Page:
Holiday Book Reviews – 300 Best Homemade Candy Recipes

Fudge

I don’t know about you, but this is the week when my Christmas shopping always begins in earnest. So, for the second year in a row, I’m bringing you three book reviews to help you cross a few names off your list.

I received a review copy of 300 Best Homemade Candy Recipes from Robert Rose Inc. Nevertheless, all opinions in the following post are my own.

My mother’s aunts were tiny women with very strong arms. That’s because they were raised in an era without stand mixers or food processors to help them in the kitchen. One of the things they used their strength to make, in quantities great enough for the whole extended family, was the French Canadian specialty sucre à la crème. This simple fudge was something we looked forward to at Christmastime and my great-aunt Leona taught me how to make it when I was a teenager. Until very recently, sucre à la crème and truffles were the only candy recipes in my repertoire.

Enter Jane Sharrock’s 300 Best Homemade Candy Recipes. I’ve been curious about candy making for some time now, so when I got the opportunity to review this book, I jumped at it. Sharrock’s cookbook covers most of the categories of candy you can find in a kitchen and some, like lollipops, that I never dreamed you could make at home.

Sharrock began collecting candy recipes when her mother gave her a treasured pressure cooker that was perfect for making candy, along with a small booklet of candy recipes. Sharrock went on to try to preserve the candy recipes from earlier generations, which lends her cookbook an air of nostalgia. Reading through the recipes, I get the sense that these candies populated the tables at church bazaars and community potlucks, in the days before mass-produced sweets took their place.

This means that for the most part, the recipes use ingredients that you’d easily find at the supermarket. The few specialty items, like candy coating, can be found at baking supply stores. But, just because these recipes are old fashioned, doesn’t mean that they’re all unsophisticated. The pralines, divinity, and nougats would make a sweets table shine and even recipes that were thought of as homey, like taffy, seem very impressive these days. You won’t learn skills like tempering chocolate or making marshmallows from scratch, but once you’ve mastered this book, taking your candy making to the next level will be a breeze.

What I like best about this book is that it teaches you a wide range of candy making skills, includes troubleshooting advice and photo demonstrations, and even guides you through the steps you’d need to take if you were trying to recreate a favourite candy without the recipe.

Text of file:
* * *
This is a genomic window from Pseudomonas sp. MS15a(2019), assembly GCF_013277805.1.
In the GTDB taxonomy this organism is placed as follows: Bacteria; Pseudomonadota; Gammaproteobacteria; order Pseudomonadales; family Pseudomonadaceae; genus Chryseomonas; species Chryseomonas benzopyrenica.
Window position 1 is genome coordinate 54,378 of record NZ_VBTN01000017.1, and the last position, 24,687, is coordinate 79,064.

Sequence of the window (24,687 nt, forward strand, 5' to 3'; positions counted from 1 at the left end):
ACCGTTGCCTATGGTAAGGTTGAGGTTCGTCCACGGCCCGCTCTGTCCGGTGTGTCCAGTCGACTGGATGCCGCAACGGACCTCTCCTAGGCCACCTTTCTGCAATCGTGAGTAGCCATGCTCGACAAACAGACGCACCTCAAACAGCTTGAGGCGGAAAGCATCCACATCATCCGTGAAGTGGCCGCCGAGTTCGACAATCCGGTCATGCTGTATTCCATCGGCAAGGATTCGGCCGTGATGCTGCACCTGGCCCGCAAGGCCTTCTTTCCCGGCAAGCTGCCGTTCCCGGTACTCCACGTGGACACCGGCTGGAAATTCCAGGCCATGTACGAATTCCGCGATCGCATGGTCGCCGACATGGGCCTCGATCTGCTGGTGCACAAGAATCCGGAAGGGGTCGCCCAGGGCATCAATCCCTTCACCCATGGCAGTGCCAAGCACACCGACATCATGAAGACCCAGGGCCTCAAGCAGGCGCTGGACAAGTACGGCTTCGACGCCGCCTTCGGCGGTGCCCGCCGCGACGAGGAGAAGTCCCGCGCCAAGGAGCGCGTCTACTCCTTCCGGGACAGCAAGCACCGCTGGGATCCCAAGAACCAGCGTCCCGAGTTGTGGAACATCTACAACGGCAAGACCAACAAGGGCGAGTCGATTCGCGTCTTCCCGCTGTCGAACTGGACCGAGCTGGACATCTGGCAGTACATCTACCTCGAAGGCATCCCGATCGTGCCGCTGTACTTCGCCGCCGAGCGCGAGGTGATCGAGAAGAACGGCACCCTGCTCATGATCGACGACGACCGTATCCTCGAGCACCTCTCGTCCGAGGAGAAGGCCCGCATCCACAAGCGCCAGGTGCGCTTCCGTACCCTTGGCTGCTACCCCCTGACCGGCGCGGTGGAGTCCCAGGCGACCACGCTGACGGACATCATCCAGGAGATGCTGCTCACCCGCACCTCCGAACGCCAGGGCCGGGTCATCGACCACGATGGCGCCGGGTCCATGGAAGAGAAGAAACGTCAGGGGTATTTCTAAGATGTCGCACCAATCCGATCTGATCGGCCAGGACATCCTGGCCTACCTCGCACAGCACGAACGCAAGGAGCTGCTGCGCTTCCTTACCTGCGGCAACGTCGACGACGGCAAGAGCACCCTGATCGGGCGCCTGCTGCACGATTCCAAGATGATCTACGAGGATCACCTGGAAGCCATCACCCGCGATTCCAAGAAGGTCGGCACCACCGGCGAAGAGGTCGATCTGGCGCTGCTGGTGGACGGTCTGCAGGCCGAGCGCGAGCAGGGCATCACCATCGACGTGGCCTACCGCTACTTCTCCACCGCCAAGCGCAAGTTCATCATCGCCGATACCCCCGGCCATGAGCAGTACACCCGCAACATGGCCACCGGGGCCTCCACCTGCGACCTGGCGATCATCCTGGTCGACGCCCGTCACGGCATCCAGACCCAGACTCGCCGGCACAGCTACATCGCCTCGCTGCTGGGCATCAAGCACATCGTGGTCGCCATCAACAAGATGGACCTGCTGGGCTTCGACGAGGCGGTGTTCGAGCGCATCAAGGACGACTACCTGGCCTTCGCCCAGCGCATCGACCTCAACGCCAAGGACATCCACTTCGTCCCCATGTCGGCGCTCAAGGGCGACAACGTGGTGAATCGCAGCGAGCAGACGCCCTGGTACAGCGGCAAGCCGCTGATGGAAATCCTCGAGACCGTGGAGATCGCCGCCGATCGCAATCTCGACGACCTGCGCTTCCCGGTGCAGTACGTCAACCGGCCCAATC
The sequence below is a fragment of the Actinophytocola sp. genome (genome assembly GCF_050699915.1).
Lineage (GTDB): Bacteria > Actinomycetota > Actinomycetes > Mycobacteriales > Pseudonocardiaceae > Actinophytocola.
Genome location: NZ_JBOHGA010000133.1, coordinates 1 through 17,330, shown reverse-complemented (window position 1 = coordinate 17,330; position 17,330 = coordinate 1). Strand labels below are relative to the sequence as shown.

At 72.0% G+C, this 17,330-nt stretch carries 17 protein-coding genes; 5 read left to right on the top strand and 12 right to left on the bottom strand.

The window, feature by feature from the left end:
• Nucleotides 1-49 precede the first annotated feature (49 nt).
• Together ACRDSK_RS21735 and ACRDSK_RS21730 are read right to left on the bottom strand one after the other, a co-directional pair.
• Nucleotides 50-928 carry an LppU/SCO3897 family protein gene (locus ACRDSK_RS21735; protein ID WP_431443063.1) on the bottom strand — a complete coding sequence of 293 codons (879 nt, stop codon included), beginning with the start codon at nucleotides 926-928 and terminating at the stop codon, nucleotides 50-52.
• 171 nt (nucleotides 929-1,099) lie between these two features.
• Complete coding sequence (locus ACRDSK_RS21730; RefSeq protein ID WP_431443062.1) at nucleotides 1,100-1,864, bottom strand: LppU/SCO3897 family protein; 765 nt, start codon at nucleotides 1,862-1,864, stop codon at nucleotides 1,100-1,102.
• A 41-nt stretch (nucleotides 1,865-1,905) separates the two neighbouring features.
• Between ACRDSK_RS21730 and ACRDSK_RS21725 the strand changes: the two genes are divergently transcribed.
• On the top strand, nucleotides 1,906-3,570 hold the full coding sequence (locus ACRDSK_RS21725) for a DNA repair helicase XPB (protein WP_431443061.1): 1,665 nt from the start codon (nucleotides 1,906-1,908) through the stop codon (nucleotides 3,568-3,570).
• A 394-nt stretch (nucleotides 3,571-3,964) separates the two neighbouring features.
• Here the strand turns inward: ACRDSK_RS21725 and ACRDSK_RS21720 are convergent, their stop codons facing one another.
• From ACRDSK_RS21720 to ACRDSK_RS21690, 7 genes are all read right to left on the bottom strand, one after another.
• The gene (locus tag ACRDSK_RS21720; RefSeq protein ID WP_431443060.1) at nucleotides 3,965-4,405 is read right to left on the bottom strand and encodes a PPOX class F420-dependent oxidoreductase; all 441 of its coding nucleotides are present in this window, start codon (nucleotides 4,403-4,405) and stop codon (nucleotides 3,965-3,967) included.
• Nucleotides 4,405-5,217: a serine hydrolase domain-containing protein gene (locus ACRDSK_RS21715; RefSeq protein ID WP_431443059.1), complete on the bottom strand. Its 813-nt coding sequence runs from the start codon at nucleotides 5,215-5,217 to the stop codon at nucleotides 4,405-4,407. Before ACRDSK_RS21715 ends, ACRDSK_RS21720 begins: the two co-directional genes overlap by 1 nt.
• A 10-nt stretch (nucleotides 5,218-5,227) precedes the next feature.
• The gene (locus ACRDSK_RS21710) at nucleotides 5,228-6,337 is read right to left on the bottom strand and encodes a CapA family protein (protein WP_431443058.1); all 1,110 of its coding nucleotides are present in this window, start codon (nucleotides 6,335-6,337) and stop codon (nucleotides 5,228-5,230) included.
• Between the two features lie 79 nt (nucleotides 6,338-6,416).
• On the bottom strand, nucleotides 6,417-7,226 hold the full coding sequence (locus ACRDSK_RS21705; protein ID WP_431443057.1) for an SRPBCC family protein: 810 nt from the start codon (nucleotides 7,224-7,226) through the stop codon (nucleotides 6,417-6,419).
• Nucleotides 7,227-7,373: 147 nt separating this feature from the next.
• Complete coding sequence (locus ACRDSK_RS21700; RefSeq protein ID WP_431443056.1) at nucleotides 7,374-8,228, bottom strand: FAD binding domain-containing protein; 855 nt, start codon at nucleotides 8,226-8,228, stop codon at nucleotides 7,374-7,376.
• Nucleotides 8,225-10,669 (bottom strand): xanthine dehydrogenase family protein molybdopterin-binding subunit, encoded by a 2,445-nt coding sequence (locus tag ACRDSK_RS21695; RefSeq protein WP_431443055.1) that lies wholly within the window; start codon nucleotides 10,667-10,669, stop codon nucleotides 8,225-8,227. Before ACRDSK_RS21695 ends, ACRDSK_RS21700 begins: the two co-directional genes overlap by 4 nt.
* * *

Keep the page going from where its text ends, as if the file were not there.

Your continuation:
I think after working through some of Sharrock’s categories of sweets, next year’s holiday treat boxes will be the best they’ve ever been. In the meantime, I’m going to give Sharrock’s tuxedo fudge another try. I forgot to put the coconut into the bottom layer and added it to the top, instead. As a result, the bottom is creamy, but the top is a bit dry. Following the instructions should make my next attempt perfect. Thanks to Robert Robert Rose, Inc., I’m sharing the recipe with you. If you’re still on holidays next week, it would be a great way to start filling your freezer with goodies before the New Year’s resolutions set in.

Boxed

Tuxedo Fudge

Makes about 3 1/2 lbs (1.75 kg)

8- or 9-inch (20 or 23 cm) square pan, lined with parchment or buttered
2-quart heavy saucepan
Candy thermometer

Coconut Layer
2 cups (500 mL) granulated sugar
Pinch salt
1/2 cup (125 mL) butter or margarine
1/4 cup (60 mL) light (white) corn syrup
1/2 cup (125 mL) milk
1 tsp (5 mL) vanilla extract
1/2 cup (125 mL) sweetened flaked coconut

Chocolate Layer
2 cups (500 mL) granulated sugar
2 tbsp (30 mL) unsweetened cocoa powder
Pinch salt
1/2 cup (125 mL) butter or margarine
1/4 cup (60 mL) light (white) corn syrup
1/2 cup (125 mL) milk
1 tsp (5 mL) vanilla extract
1/2 cup (125 mL) pecans, in large pieces (optional)

1. To make the coconut layer: In heavy saucepan over low to medium-low heat, bring the sugar, salt, butter, corn syrup and milk to a boil, stirring until the sugar dissolves and the mixture begins to boil. Cover and cook 2 to 3 minutes to dissolve the sugar crystals on the sides of the pan. Remove the lid. Cook, stirring only as needed to prevent scorching, to the soft ball stage (234°F to 240°F/112°C to 116°C, with 236°F/113°C recommended).
2. Remove from the heat. Cool slightly, about 10 minutes. Add the vanilla. Beat by hand until the candy begins to thicken and lose its gloss. Stir in the coconut. Spread the candy into the prepared pan. Cool at room temperature while making the chocolate layer.
3. To make the chocolate layer: In a clean saucepan, combine the sugar and cocoa until well blended. Add the salt, butter, corn syrup and milk. Bring to a boil over low to medium-low heat, stirring until the sugar dissolves and the mixture begins to boil. Cover and cook 2 to 3 minutes to dissolve the sugar crystals on the side of the pan. Remove the lid. Cook, stirring only as needed to prevent scorching, to the soft ball stage (234°F to 240°F/112°C to 116°C, with 236°F/113°C recommended).
4. Remove from the heat. Cool slightly, about 10 minutes. Add the vanilla. Beat by hand until the candy begins to thicken and lose its gloss. Stir in the pecans, if desired. Spread the chocolate layer over the coconut layer in the pan. Cool and cut into squares. Store in an airtight container.

Gift Giver’s Guide: For the sweet tooth, the nostalgic, and the cook who wants to extend their gifts from the kitchen beyond cookies and squares.

You can find the rest of this year’s reviews here and here..

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